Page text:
They did not remove the high places… a frequent commentary about the kings of Israel and Judah. It was a big deal. Failure to remove these Canaanite places of worship became the standard on which the kings were evaluated.
Out of the forty kings who succeeded David (twenty in Israel and twenty in Judah) only two receive full commendations: Hezekiah (2 Kings 18:3-4) and Josiah (2 Kings 23:4-15). Both destroyed the high places. Both consequently orchestrated major revivals in the nation. Two other kings, Asa and Jehoshaphat, are referred to as good kings with qualification. They were able to get rid of the high places at one point in their reign only to have them resurface in later years (resulting in the nation’s detriment). So even the good these kings accomplished was tainted by the high places’ stubborn refusal to stay down.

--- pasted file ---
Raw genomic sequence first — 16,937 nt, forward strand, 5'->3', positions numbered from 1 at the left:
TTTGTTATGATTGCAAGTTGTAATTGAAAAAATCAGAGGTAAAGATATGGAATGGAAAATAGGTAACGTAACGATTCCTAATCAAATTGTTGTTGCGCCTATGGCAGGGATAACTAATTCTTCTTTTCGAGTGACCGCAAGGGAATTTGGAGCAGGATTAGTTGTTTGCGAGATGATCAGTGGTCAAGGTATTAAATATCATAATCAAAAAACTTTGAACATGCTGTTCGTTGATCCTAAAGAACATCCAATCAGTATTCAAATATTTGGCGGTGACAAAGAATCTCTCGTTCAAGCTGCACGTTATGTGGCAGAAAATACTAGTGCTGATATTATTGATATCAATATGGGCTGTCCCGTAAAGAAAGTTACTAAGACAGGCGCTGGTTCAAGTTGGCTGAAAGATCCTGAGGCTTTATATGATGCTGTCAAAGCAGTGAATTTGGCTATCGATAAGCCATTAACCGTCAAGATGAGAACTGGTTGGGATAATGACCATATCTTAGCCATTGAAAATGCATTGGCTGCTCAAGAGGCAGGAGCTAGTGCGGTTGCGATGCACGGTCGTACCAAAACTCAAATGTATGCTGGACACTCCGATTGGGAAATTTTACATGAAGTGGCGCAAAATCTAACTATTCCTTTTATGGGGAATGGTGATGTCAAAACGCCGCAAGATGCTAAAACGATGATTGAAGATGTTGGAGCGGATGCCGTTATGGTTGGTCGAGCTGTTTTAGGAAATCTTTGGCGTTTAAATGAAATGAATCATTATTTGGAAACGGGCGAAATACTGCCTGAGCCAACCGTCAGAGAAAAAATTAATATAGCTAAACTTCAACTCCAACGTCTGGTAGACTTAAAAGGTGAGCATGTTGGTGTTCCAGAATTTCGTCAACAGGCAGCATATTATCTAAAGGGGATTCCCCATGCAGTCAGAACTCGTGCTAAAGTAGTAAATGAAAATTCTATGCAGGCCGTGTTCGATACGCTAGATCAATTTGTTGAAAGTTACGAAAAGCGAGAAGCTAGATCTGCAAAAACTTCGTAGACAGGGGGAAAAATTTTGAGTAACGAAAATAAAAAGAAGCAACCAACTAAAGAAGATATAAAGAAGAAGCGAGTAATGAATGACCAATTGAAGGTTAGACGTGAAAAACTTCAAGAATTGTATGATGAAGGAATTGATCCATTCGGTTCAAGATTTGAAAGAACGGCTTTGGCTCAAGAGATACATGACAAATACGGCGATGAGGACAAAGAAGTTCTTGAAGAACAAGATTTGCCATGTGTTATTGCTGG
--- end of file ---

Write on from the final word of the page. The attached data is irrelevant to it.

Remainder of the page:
Why was getting rid of high places so significant?
God hated them. Not taking them seriously set the people on a trajectory that led to idolatry and rebellion against him. High places became the proverbial inch that takes a mile.
I can’t help but think that we have our own high places in today’s society. We may be more susceptible to them than we realize. One writer suggests the high places of American culture can be found in the media, academia and the courts. Not negative forces in and of themselves, they become high places when their influence beckons us to trust in them more than we trust in God.
So does that make them evil forces that need to be destroyed? Of course not. No more than the hills in Israel where pagan worship occurred were to be leveled. What may need to be torn down, however, is the influence we let them exert over us. Do we consider the wisdom of academia higher than God’s wisdom? Do we believe the standards of right and wrong heralded by media more sophisticated than those presented in the Bible? Does government have more say in our decision making, than the Holy Spirit’s leading?
Beware of the influence of high places. Don’t let them trap you into a place where they sabotage your trust in God. There’s room for only one at the top.